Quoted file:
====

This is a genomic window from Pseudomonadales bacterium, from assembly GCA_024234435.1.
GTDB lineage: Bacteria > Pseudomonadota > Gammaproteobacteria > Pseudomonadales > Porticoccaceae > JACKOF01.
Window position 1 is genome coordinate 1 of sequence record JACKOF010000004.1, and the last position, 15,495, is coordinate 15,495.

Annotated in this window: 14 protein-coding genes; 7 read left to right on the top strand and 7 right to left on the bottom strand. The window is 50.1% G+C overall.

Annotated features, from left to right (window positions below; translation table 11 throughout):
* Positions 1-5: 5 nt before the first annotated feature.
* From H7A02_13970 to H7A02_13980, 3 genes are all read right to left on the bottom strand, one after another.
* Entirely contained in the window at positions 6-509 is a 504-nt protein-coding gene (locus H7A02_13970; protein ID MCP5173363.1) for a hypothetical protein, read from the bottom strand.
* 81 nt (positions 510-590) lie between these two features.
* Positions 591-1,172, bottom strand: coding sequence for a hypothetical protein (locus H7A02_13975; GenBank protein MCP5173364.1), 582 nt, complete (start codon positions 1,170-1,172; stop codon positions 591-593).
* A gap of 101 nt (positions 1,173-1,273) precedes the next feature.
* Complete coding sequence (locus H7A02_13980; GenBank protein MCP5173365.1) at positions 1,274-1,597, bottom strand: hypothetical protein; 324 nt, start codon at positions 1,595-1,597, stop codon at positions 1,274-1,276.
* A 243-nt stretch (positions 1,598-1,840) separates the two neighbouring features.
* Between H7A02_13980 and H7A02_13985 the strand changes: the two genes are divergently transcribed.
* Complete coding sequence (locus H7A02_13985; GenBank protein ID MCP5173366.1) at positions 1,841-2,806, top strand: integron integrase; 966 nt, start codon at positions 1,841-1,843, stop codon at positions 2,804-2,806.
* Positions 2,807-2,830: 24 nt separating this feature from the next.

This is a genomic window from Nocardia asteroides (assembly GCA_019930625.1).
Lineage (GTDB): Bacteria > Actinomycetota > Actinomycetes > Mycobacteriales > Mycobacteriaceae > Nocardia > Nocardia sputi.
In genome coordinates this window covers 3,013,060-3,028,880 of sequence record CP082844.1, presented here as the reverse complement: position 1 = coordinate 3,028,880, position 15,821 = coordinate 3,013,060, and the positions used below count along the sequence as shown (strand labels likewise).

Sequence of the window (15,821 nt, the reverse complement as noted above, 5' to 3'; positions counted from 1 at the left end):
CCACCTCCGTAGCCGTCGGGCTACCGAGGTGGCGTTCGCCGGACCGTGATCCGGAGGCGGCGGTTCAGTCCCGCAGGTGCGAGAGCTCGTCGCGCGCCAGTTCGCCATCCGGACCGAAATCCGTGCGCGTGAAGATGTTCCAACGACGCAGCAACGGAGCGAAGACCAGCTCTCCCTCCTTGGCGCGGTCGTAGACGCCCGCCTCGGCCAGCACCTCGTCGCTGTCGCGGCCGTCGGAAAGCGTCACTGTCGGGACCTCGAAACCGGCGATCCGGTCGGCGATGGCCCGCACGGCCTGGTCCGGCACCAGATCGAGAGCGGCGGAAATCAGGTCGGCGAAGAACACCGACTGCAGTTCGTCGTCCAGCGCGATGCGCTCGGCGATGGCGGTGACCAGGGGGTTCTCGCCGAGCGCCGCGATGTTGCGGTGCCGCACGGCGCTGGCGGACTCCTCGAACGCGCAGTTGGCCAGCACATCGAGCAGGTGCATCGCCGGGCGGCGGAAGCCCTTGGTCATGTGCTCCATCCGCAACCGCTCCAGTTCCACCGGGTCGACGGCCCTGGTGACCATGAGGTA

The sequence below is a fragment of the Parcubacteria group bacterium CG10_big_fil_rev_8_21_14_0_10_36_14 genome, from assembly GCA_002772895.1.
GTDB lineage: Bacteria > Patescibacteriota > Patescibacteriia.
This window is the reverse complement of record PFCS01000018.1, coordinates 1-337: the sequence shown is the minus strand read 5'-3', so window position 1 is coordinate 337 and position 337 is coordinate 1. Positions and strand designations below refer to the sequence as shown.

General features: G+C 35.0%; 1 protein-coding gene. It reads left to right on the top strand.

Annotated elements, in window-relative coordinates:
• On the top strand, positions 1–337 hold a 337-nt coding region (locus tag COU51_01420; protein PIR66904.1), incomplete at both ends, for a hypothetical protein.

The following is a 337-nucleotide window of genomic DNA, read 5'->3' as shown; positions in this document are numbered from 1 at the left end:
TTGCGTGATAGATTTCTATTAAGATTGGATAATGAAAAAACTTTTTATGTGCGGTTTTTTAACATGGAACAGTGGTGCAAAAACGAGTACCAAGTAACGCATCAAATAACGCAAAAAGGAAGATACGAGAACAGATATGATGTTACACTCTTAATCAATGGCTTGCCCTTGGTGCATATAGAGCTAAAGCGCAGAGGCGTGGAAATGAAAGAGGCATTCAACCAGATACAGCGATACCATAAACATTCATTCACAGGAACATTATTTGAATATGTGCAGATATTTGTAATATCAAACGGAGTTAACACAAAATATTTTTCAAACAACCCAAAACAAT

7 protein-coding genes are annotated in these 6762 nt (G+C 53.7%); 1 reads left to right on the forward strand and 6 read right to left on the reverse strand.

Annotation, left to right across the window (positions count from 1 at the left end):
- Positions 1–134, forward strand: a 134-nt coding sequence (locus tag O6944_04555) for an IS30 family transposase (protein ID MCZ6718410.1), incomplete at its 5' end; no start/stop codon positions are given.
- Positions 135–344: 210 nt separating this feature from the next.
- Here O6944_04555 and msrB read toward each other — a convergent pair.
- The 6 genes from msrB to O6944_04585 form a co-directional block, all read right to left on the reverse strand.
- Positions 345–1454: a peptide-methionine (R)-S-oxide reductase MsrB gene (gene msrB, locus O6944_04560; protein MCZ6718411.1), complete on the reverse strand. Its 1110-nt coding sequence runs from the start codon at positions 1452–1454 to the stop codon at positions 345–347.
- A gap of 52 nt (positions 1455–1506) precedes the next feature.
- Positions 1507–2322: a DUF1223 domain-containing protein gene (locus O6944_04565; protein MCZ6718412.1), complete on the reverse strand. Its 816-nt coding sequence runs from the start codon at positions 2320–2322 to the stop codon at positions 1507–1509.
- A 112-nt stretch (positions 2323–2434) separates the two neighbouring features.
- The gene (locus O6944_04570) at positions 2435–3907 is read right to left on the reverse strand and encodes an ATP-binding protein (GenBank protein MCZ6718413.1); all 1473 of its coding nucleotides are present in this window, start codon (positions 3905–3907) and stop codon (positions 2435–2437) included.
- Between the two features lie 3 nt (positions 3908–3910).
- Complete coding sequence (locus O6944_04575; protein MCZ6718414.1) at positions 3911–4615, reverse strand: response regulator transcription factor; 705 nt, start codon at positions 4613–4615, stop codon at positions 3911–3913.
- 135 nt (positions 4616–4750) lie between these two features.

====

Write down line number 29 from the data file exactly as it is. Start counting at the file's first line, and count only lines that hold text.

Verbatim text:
TTGCGTGATAGATTTCTATTAAGATTGGATAATGAAAAAACTTTTTATGTGCGGTTTTTTAACATGGAACAGTGGTGCAAAAACGAGTACCAAGTAACGCATCAAATAACGCAAAAAGGAAGATACGAGAACAGATATGATGTTACACTCTTAATCAATGGCTTGCCCTTGGTGCATATAGAGCTAAAGCGCAGAGGCGTGGAAATGAAAGAGGCATTCAACCAGATACAGCGATACCATAAACATTCATTCACAGGAACATTATTTGAATATGTGCAGATATTTGTAATATCAAACGGAGTTAACACAAAATATTTTTCAAACAACCCAAAACAAT